Mt Kaimon is a dormant volcano located on the southernmost edge of Kyushu. Known as the Mt Fuji of Kyushu, its perfectly conical shape is reminiscent of the iconic Mt Fuji, but it stands at only a third of Fuji’s height. The walk to the top of Mt Kaimon curls around the mountain, and the path takes around 5 hours to complete. The climb can get hot in the summer, and there aren’t any water stations along the way, so make sure to come prepared. The view from the summit is an incredible panorama that offers a view of Yakushima on a clear day.
20 minutes from central Kyoto by train, Mt Hiei is a quick escape to the wilderness. It’s a mountain with an interesting history, involving the generations of monks that live at its peak within the beautiful Enryakuji temple. Incredible views of Osaka await at the top, and white snow monkeys and tanuki, a type of Japanese raccoon, can be spotted on the ascent. Cable cars also service the mountain, which makes this an accessible summit for all abilities.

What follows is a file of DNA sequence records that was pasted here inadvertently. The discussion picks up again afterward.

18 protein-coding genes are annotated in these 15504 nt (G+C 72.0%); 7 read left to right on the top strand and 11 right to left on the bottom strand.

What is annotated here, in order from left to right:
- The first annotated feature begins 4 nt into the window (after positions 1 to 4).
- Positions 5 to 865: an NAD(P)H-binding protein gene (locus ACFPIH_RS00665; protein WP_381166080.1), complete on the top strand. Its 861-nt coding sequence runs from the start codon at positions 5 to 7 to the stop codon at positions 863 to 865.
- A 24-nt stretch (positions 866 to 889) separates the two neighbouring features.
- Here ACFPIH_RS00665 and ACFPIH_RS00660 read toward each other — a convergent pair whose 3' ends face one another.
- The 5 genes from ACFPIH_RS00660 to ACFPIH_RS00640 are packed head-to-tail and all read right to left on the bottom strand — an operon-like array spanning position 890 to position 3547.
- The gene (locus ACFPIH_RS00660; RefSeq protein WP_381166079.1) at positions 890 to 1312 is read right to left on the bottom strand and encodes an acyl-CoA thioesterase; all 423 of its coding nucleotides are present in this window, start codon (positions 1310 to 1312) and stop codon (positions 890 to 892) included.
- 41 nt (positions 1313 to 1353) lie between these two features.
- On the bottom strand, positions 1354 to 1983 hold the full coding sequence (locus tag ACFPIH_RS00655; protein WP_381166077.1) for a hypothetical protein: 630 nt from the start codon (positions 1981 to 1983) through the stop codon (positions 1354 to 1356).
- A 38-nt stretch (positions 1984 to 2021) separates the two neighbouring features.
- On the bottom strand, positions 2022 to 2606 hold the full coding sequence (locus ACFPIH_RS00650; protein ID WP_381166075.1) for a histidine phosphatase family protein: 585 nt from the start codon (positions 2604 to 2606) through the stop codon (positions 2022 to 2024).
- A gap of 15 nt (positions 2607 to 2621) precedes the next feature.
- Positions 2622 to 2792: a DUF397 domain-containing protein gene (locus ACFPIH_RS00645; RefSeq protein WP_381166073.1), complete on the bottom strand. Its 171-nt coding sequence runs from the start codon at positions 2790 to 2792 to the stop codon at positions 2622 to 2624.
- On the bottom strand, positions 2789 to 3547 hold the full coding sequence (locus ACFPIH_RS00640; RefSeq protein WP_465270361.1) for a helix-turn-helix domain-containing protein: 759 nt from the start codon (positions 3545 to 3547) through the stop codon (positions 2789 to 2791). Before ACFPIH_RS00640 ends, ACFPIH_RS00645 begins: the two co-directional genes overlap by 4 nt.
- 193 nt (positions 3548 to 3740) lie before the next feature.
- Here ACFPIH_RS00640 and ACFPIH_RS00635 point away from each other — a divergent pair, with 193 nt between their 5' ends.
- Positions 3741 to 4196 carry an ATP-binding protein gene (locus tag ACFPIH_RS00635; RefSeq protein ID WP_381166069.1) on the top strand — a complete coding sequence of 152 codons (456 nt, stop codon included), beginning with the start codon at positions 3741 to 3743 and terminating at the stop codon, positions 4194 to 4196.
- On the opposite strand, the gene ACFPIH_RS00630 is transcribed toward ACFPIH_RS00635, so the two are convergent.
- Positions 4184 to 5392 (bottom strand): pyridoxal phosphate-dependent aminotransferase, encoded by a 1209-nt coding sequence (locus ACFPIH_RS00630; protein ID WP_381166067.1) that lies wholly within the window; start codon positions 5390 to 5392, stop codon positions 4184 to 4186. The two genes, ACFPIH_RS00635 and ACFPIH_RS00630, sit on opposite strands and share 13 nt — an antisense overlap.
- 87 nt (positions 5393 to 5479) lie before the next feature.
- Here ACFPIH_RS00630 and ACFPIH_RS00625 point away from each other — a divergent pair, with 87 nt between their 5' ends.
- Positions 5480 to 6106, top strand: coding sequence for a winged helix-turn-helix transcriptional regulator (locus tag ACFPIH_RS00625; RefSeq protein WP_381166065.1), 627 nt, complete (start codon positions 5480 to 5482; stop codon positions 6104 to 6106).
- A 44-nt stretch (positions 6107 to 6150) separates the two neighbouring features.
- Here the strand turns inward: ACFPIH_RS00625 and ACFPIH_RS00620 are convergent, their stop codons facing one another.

Yamanobe no Michi Trail
Once a road used in ancient times, the Yamanobe no Michi trail is now known as a scenic cultural heritage walk that takes you through rolling hills and patches of rural countryside. On the way, you’ll encounter charming fruit and vegetable stalls and vending machines, as well as a number of shrines and temples, including the Chogakuji temple, as well as the tomb of Emperor Sujin, one of Japan’s earliest emperors.